“We are here to politely demand our fucking rights back.”
Social activist Moose Jattana’s calm voice delivers those words with composed aggression on the track ‘Ye Hai Pitrsatta.’ And that’s exactly what Ye Hai Baghawat aims to demand as an album. Bengaluru-based rappers Agaahi Raahi, Nex and Akx have united a crew of creators, producers and perspectives on this fiery political rap project that questions your understanding of the India we live in.
When asked on what makes hip-hop music a perfect foil for expressing dissent, Nex makes it clear, “Hip-hop is protest music. It took birth among the oppressed and is their voice.” Since its underground origins in New York city of the 70s to chart-topping mainstream popularity today, the realms of rap have always provided alternative perspectives with a chance to express. And in India’s diverse identity, this expressive art-form has found even more to speak about on a project like Ye Hai Baghawat.
The album features 7 tracks, each one of them addressing a social evil that plagues our nation. The rap rebels raise their voices on issues like corruption, divisive politics, genocide, patriarchy, racism, casteism and even, our inactivity to react against them. Speaking on what sparked this thought of creating an album of protest rap tracks, Agaahi says, “We made the track ‘Ye Hai Siyasat’ almost a year ago and back then, we were in a dilemma whether to release it as a single. But that led to this idea of a socio-political album inspired by whatever is happening around us.”
The album begins with the titular track ‘Ye Hai Baghawat’, with the trio of Agaahi Raahi, Akx and Nex on rap duties while Faizan supports with vocals. The song marks the beginning of the rap revolution, with an evocative street play format built over minimal drum beats.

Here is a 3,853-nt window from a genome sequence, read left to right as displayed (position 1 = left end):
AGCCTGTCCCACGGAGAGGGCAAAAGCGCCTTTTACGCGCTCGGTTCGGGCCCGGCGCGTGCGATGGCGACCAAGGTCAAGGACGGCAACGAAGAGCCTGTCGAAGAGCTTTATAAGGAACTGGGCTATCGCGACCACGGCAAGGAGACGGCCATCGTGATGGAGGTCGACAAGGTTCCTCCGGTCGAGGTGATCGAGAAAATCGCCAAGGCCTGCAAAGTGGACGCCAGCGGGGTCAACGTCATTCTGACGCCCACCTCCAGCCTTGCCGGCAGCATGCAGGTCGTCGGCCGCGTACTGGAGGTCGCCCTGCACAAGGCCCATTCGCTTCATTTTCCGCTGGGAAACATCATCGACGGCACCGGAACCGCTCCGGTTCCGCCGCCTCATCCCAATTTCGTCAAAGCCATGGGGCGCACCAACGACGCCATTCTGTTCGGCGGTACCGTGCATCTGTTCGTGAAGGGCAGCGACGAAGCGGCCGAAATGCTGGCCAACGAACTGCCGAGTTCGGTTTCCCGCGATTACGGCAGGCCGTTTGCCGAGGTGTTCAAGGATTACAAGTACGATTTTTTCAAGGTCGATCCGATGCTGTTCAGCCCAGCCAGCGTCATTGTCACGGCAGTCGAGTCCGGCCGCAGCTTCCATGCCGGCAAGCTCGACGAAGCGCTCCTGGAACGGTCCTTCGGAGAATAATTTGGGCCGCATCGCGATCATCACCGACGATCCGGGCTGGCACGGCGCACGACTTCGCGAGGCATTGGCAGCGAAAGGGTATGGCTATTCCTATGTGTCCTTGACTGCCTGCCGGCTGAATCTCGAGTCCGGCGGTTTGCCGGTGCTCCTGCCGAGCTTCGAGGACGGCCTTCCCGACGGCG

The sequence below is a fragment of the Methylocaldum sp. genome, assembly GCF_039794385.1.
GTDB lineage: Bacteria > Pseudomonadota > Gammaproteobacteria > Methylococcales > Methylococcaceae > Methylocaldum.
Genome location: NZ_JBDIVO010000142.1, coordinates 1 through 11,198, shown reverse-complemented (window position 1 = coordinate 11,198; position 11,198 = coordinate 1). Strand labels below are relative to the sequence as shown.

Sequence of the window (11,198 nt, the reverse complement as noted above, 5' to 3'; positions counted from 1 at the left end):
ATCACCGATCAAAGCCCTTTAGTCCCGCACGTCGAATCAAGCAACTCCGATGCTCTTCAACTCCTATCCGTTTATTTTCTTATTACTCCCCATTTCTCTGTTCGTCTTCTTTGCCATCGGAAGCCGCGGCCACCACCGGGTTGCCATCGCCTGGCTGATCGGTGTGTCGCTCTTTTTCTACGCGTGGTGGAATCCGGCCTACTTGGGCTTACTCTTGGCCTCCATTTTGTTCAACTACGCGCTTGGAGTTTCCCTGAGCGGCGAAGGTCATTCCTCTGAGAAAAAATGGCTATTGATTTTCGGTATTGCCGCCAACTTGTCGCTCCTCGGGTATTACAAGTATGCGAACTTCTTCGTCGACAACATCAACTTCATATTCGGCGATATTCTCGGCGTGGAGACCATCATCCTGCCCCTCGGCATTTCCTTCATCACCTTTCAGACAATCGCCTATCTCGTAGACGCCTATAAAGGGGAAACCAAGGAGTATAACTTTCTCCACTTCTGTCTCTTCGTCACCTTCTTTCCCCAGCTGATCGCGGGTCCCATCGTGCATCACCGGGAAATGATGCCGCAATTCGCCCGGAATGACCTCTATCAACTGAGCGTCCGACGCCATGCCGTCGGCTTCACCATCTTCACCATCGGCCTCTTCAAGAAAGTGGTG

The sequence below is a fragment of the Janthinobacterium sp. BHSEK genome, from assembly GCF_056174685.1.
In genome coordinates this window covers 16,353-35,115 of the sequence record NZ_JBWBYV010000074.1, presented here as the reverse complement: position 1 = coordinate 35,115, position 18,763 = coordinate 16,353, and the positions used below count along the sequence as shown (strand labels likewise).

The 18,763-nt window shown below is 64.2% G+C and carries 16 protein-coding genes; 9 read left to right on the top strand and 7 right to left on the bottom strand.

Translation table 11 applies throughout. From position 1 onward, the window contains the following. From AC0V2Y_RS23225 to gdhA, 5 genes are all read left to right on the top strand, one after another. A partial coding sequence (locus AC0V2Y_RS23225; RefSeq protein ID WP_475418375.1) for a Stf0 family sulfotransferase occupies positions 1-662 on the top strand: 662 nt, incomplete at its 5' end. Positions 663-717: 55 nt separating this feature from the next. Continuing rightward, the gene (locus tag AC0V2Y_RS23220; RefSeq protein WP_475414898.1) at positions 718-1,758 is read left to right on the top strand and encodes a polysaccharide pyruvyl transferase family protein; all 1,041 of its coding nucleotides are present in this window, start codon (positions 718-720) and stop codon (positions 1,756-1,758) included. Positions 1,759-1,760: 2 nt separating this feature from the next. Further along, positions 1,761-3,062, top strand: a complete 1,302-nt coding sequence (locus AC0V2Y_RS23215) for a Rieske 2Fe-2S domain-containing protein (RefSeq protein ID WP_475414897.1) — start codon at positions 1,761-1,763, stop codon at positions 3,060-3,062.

The clock is turned back to Doordarshan’s iconic intro tune on ‘Ye Hai Inquilab’, sampled to deliver the message of modern revolution in India. Nex presents a fiery broadcast of the country’s lesser-talked about news stories, even going on to question “Banwaya kyun Aadhar, deni hi nahi thi jab nagarikta?”
‘Ye Hai Siyasat’, the first track to be penned for the album, starts with a sample of Kanhaiya Kumar’s now-famous “Azaadi” speech. While Kanhaiya’s words found big-screen fame on Gully Boy, on ‘Ye Hai Siyasat’, Nex and Agaahi Raahi venture into the country’s darker lanes and issues.
A short interlude to the album, ‘Ye Hai Genocide’ finds Akx delivering incisive verses with spoken word poetry from Manpreet Singh aka MSK. While ‘Ye Hai Jaatiwaad’ sheds light on the oppression of Dalits and other marginalized communities. Indie filmmaker Karim Poocha joins on visual duties for the track with a grimy music video.
Delivering a take-down of patriarchy over booming trap beats, ‘Ye Hai Pitrsatta’ invokes spoken-word narration from Melbourne-based online activist and content creator Moose Jattana. The album then ends on a moody note with muted introspections on ‘Chup Hai Sab.’
Is Ye Hai Baghawat the first out-and-out political and protest rap album to emerge from the Indian hip-hop scene? “Artists, like Ahmer, have released works that are political in nature. But there hasn’t been a political album this direct yet in India” attests Akx.
Other than spreading knowledge and raising their voices in the revolution through hip-hop, rappers like Agaahi Raahi, Akx and Nex are also busy shaping a larger project. Together they are building a community where Bengaluru’s hip-hop minds can feel free to create. Named Wanandaf (one-and-half), the project is now setting the meter rolling for hip-hop culture in the city.
Shedding light on the project, Akx explains “It has become a catalyst for growth for me and a lot of rappers across the city.” A hip-hop brotherhood from Bengaluru, Wanandaf today creates, supports, produces, distributes and inspires over 150 rappers, beatboxers, filmmakers, producers, b-boys and creators of hip-hop culture across the city.
Artists like Nex, Agaahi Raahi, Akx and a project like Wanandaf are a clear testimony to the potential of hip-hop in shaping alternative culture and consciousness in our country. So, keep your ears perked up for these off-the-centre perspectives and the sound of a bold new India, booming ‘Straight Outta Bengaluru!’
It takes time and effort to pursue independent journalism and we need your support to continue producing ad-free, unadulterated content that you would appreciate. If you like what we do, and want to see us do more of the same, please consider making a monetary contribution. You can choose any one of the options below.